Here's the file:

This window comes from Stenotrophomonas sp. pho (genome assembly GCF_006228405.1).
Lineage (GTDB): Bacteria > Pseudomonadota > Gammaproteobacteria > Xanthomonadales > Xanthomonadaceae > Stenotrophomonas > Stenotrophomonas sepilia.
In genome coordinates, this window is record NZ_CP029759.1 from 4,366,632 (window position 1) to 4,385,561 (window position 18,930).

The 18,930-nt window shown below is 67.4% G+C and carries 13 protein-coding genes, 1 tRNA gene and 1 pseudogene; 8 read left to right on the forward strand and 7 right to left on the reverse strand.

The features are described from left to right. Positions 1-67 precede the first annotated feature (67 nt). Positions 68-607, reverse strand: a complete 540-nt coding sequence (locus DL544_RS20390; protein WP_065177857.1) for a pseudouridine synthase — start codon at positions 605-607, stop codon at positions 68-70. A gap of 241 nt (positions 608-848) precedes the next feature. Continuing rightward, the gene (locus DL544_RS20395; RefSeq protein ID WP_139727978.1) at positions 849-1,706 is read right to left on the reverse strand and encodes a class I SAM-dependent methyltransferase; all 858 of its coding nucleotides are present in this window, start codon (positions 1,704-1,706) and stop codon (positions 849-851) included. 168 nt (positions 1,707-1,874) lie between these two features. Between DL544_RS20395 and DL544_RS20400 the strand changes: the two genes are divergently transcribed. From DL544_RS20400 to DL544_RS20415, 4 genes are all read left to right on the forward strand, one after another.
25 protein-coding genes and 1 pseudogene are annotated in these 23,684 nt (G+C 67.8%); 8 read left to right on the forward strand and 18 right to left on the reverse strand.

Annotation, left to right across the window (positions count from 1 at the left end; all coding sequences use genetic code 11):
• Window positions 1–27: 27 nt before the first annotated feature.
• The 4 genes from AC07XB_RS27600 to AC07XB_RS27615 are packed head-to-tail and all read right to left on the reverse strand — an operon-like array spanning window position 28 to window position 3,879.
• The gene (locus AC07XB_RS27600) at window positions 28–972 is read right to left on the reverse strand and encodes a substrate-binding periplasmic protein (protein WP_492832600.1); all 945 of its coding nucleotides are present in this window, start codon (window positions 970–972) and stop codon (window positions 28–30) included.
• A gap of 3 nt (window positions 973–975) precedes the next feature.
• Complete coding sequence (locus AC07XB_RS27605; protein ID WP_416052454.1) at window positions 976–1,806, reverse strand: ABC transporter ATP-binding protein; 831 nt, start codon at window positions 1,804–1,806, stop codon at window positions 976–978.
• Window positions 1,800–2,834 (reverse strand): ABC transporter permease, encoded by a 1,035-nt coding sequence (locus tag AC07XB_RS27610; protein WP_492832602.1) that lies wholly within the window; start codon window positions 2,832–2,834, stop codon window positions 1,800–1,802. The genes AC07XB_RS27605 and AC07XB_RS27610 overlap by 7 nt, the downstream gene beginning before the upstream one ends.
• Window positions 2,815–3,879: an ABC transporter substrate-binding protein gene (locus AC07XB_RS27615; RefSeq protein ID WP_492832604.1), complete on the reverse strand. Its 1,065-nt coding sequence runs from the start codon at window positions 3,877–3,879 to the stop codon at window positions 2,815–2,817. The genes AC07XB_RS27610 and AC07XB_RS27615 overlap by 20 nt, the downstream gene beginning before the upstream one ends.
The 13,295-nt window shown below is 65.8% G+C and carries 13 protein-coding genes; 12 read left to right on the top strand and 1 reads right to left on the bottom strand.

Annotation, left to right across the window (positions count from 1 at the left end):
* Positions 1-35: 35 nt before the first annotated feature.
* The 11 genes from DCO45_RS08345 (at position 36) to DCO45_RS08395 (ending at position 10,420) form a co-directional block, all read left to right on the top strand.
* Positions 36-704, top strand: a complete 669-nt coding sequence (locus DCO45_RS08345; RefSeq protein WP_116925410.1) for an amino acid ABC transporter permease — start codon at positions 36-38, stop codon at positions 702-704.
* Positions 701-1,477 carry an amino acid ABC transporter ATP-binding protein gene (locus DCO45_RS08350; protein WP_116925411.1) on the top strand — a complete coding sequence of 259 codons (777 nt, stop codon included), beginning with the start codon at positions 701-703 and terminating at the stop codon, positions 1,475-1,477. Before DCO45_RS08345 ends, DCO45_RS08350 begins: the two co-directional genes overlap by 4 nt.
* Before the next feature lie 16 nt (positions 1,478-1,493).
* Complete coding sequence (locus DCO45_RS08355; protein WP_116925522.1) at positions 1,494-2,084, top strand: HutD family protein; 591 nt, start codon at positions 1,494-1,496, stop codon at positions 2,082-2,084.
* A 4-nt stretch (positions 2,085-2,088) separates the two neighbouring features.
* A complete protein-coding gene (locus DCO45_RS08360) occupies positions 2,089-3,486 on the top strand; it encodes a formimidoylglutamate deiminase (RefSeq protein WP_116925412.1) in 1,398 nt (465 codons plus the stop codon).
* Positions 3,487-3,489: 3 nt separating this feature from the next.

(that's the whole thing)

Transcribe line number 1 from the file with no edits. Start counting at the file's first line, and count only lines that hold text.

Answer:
This window comes from Stenotrophomonas sp. pho (genome assembly GCF_006228405.1).